Jimmy: JonAS has it right here; this club is close to contention, but it needs moves made pronto to get there. Otherwise the players that are bringing the club close to contention will want to leave, and we’ll be right back where we started. It also wouldn’t hurt if Zaniolo became a bonafide superstar; you need star talent to get people to matches and people buying your kits, and despite having some serious quality in the side, nobody beyond Nicolo strikes me as having the fantasista quality necessary to become a star in Rome.

ssciavillo: I can’t see the Friedkins being able to spend too much money up front, especially considering the current economy. I agree with the others that the backbone of exciting talent is there but upgrades are needed especially at striker. Making a decision on the manager is the first step though in deciding how to build a squad. We go through managers so quickly that the current squad isn’t built for any particular managerial style, but just cobbled together from various manager requests. The Friedkins need a manager (either Fonseca or otherwise) who they will stand by for at least three seasons so the roster can be constructed properly for that manager. That’s why I really want to see Fonseca get another season with a proper striker and without players like Juan Jesus and Bruno Peres eating up the wage bill. We don’t need a tear down but the dead weight has to go.

7) Finally, let’s say that worst comes to worst and Fonseca leaves Roma this summer, who is the best case, most realistic replacement?

Italy Training Session & Press Conference Photo by Claudio Villa/Getty Images

ssciavillo: This is tough because we’re likely competing with Napoli and perhaps Juve in the coaching search. Is Roma a more attractive job than those? Some of the names circulating are Sarri, Allegri, and Julian Naglesmann of RB Leipzig. At this point, Roma is a step down from Leipzig with that team competing with Bayern for a league title. Meanwhile, I could see Sarri back in Naples and I’m not sure Allegri wants a team that’s not ready to compete for a Scudetto. That’s why I think a manager like Ivan Juric is more likely after Roberto De Zerbi’s star has fallen a bit. Otherwise, it’s probably a completely unexpected name from abroad. If you can’t get a Naglesmann type, is that really an upgrade over Fonseca? I’d have my reservations.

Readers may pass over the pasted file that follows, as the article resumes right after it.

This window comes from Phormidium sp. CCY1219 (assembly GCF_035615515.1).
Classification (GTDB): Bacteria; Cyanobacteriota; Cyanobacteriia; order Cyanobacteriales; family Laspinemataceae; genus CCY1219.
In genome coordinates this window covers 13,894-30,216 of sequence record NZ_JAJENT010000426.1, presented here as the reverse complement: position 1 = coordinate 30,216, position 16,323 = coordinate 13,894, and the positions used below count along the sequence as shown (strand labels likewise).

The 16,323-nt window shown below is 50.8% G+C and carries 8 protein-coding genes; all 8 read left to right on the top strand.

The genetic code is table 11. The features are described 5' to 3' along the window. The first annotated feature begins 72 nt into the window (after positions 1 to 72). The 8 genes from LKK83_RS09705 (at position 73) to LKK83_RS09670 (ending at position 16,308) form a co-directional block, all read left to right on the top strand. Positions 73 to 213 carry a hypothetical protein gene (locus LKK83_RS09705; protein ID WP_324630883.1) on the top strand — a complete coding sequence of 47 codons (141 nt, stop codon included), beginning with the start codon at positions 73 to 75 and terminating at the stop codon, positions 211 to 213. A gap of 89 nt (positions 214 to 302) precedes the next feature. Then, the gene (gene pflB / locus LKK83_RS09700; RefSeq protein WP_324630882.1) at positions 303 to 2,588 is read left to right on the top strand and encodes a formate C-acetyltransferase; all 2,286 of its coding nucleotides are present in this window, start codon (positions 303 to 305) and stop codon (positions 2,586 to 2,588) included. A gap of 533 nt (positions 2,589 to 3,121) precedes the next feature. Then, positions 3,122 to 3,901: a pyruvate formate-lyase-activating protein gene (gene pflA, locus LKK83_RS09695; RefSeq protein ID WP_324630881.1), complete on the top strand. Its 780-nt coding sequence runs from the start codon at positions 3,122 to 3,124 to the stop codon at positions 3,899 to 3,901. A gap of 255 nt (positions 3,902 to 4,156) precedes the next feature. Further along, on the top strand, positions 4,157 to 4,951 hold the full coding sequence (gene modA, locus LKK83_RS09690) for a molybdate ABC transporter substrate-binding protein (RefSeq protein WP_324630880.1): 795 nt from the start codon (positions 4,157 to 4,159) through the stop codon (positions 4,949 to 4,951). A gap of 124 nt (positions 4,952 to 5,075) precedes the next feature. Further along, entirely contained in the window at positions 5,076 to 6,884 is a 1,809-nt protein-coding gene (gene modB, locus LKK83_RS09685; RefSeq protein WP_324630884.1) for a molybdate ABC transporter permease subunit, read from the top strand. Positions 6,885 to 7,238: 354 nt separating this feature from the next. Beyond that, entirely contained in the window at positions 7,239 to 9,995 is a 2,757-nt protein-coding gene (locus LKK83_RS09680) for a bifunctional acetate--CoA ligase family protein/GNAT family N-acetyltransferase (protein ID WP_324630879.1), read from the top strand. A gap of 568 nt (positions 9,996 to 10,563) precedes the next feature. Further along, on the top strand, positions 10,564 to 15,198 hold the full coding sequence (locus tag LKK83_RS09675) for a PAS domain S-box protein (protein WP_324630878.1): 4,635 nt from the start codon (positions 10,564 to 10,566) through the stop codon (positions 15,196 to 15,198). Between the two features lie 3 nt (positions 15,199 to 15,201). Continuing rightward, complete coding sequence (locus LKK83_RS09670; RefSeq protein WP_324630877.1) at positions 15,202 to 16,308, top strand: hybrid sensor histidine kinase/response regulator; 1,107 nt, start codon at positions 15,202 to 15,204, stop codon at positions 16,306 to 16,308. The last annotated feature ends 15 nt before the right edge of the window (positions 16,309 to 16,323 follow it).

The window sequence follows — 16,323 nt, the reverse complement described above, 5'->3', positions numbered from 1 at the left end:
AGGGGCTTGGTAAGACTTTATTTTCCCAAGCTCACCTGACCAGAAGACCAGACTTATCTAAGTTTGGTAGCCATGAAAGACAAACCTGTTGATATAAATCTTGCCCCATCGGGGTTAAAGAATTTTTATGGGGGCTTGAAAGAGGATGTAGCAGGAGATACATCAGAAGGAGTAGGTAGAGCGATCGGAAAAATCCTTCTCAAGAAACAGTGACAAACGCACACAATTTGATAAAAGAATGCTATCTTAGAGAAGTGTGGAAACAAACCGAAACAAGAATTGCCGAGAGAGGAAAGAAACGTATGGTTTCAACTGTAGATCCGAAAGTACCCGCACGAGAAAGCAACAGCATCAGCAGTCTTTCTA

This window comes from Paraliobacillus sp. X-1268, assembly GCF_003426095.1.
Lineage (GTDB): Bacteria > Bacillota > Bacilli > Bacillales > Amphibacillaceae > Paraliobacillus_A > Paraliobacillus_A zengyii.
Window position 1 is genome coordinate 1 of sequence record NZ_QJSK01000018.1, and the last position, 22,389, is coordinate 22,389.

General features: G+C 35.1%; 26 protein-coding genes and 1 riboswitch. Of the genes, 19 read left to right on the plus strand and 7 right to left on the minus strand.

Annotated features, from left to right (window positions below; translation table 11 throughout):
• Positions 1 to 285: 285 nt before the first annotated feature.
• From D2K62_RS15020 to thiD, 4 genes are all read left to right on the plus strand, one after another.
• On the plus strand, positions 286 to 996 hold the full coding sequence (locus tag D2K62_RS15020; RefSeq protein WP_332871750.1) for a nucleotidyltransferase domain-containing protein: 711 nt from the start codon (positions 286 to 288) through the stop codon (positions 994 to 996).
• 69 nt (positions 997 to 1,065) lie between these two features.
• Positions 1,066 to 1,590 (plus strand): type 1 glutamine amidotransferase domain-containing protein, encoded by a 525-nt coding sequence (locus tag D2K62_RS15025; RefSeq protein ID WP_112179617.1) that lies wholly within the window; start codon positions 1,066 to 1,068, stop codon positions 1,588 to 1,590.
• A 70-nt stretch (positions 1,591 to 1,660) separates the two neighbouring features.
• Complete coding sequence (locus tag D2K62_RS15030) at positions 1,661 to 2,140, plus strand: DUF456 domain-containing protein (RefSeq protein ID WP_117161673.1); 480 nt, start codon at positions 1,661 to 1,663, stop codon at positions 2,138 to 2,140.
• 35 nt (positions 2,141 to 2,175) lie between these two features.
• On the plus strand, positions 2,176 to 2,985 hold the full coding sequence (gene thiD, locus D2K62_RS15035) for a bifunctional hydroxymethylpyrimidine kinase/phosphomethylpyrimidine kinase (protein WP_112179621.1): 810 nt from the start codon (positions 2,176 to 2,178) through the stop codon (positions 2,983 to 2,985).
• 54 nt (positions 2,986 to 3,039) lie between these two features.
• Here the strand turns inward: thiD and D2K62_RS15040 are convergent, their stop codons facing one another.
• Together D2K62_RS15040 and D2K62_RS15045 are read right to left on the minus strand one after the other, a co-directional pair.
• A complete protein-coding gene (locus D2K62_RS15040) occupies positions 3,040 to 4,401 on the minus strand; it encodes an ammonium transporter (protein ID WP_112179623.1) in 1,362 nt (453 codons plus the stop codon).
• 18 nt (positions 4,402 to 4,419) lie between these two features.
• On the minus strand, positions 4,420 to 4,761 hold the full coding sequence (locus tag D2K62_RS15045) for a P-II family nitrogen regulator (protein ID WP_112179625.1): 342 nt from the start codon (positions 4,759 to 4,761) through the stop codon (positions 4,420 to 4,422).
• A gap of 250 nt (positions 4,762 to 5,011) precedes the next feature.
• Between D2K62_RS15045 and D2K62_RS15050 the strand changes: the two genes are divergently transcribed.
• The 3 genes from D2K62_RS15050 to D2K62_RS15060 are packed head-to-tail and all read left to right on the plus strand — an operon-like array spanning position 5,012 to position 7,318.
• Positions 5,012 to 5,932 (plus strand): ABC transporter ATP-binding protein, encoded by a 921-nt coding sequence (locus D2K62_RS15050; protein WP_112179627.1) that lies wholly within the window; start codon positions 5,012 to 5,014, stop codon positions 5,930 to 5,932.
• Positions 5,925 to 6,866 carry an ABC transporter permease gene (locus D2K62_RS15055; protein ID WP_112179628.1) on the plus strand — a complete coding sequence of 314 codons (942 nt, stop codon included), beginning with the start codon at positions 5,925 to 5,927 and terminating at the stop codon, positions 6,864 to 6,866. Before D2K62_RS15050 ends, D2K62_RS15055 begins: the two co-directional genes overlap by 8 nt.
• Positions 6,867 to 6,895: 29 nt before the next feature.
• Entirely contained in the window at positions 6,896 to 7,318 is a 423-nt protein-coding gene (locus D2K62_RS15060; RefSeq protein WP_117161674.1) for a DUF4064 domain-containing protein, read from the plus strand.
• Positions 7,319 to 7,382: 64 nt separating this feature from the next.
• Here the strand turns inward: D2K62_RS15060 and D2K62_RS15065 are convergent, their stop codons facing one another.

JonAS: I’m still truly madly deeply in love with Spaletti so I’m all for round 3 of his Baldness. If that is not possible, just throw a blank cheque at Ancelotti and let him fill in the numbers. Or bring back Ranieri if money is a problem. It’s time we need a real boss at the helm who fires up the players and demands their respect. Fonseca is way too passive for my taste, he just looks so dull and uninspired when coaching.

Bren: Yeah, you make a great point there, Steve. Roma won’t be the only job open this summer, so we can’t assume they can land one of the big names. I just have this sinking suspicion, and it’s really nothing more than that, but I think Daniele De Rossi is coming a lot sooner than any of us expect.

dallagente: I’ll be the first to admit I’ve made far too much of coaches and tactics as it is, so I can’t say I’m really that emotionally invested at this point. I’ve seen Roma go through coaching changes and people will say “well at least it’s something new” but it ends up turning into the same old, same old. It’s like blowing your paycheque on Amazon at the end of the month just for that temporary day’s rush waiting for delivery, but it’s already over by the next day because you just bought more stuff you don’t need. Anyway, all things being even and if Fonseca does go, then I hope it’ll be Maurizio Sarri. Or Roberto Mancini has an epic breakdown in a post-match conference this summer, gets himself fired from the Italy job and takes over at Roma with Daniele De Rossi as his assistant.

Jimmy: God, Bren, I hope DDR isn’t coming as head coach soon. It would break my heart to see him pull a Pirlo or a Lampard, and I worry that if he came in within the next year or two, he’d be doomed to be just another not-Zidane who can’t bring his old club to glory. As for who might come in this summer, I want Nagelsmann. I don’t think the tifosi are going to enjoy Allegri’s style of play, and it’d be funny to have a manager who’s younger than Fazio.